I've been pleasantly tied up the past several days with the events surrounding my 60th birthday party. This otherwise dubious milestone was made quite enjoyable by my excellent wife's tireless preparations and the ministrations of my devoted family. It started last Thursday with the surprise arrival of my son from Hawaii and my daughter from New York. For the next three days we had all four children with us for the first time in over two years. With sons-in-law in tow, we all went out for a great seafood dinner Friday night.
Saturday was the party, which included over 30 close friends and family members, and a delicious dinner prepared by my cousin. This party launched his novel idea for a catering business (Food Dudes: they buy the food, cook it at your house, and charge you the cost of the food plus a flat rate per person). I'm lucky that my best friend, whom I have known since we were 7, was there to help me celebrate, and his cousin, a professional photographer, gracefully offered to record the event. Yesterday we enjoyed our three grandchildren during the day and a nice asado with Argentine wine at night.
My fortunes are great and many. My wife is the heart and soul of the family and did the lion's share of raising our children in excellent fashion. We are all healthy—though I would be deaf if not for the wonders of technology to be found in the cochlear implant I received 5 years ago—and as far as I know we all enjoy each other's company. We have a rich and varied circle of friends in Argentina and the U.S. Over 40 members of my extended family (siblings, spouses, mother, father and nieces and nephews, aunts and uncles and cousins) live within easy driving distance in So. California. We're fortunate to have our own little beach house (on Calafia Beach), something we had wanted for many years.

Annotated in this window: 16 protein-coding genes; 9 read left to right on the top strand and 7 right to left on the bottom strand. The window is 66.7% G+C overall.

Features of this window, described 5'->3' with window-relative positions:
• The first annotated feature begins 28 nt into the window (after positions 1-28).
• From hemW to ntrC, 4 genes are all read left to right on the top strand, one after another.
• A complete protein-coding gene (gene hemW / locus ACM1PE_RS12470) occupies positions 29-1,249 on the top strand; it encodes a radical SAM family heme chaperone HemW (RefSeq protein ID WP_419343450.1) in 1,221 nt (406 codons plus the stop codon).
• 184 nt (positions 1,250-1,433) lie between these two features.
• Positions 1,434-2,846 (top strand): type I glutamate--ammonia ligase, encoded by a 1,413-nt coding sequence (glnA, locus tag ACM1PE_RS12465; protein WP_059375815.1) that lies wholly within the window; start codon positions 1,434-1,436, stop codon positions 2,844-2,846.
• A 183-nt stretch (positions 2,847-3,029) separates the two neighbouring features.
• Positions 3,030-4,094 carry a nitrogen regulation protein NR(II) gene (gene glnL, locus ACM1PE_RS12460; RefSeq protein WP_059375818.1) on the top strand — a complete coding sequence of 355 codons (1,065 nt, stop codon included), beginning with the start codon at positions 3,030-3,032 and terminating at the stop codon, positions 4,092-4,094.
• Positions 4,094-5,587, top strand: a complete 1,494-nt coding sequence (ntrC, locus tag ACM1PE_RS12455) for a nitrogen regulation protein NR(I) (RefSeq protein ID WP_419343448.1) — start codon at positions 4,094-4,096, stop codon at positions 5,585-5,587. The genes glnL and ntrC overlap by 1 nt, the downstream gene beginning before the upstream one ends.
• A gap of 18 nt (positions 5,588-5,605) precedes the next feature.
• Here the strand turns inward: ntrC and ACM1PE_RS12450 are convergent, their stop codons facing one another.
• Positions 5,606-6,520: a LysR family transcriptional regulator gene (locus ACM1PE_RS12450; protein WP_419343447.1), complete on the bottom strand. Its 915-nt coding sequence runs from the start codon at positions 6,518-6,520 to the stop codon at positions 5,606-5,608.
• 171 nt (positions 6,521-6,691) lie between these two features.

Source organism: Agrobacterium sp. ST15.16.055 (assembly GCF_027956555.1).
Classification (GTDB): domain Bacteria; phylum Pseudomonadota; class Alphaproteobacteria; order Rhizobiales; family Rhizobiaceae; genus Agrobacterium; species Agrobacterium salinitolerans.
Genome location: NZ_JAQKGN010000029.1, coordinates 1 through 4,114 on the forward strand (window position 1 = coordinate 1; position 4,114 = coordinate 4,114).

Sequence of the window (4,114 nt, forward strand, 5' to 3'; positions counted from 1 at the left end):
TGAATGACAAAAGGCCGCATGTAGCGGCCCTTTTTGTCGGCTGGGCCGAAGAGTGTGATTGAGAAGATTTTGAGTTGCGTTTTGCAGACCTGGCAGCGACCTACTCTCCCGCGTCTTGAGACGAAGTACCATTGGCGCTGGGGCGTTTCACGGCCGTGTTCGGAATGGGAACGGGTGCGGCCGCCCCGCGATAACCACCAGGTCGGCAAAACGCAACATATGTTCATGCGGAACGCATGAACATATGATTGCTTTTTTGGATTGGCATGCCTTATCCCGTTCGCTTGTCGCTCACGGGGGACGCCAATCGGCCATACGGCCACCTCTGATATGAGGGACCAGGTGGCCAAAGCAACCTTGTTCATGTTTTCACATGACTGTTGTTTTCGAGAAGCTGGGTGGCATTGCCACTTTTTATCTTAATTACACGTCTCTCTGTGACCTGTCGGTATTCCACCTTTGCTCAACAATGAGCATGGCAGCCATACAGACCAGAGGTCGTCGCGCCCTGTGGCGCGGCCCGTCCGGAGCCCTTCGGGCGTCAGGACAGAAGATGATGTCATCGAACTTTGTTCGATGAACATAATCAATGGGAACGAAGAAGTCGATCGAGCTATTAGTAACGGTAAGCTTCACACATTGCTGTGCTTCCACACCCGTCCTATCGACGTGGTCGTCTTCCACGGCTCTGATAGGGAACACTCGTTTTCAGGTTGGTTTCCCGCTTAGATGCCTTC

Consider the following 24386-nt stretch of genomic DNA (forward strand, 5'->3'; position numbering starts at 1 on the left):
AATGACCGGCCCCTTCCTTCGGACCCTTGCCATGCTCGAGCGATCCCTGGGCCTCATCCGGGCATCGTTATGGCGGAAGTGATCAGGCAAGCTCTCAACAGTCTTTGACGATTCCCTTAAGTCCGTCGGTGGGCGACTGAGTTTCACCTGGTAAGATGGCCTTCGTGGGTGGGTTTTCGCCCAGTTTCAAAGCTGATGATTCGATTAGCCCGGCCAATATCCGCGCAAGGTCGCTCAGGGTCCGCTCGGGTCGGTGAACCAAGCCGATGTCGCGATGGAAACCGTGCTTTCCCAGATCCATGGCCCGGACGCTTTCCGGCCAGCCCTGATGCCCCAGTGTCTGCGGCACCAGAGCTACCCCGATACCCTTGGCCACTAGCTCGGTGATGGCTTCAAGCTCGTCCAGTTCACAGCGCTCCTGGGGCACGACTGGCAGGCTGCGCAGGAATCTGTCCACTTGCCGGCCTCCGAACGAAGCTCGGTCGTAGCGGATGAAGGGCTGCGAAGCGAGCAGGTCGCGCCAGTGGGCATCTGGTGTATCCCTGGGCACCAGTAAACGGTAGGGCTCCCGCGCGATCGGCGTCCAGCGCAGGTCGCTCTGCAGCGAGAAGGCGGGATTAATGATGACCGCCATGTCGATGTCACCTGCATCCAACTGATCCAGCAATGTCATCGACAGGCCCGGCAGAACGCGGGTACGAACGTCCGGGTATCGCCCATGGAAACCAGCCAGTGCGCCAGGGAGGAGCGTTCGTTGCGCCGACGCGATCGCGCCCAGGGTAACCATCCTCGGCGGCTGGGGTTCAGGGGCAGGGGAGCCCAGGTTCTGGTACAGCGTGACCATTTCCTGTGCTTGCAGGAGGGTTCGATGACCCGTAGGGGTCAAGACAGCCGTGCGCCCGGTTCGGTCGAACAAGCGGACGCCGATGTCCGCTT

Our family is bucking the trend in the economy, but we have suffered blows just like everyone. My youngest daughter recently landed a full-time job with Moody's in New York, after six months of looking and in spite of the awful financial recession there. One son-in-law recently accepted a position with money manager Payden & Rygel in Los Angeles, several months after losing his postion at an equity firm that couldn't withstand the market collapse. My investment portfolio is still way down from its highs, but I've done better than the market. Our recently-minted lawyer son-in-law accepted his first case, but probably won't make any money on it even if he wins.
I couldn't and shouldn't ask for anything more. But I do hope that the country rejects Obama's big government policies, and that the markets and the economy get back on their feet.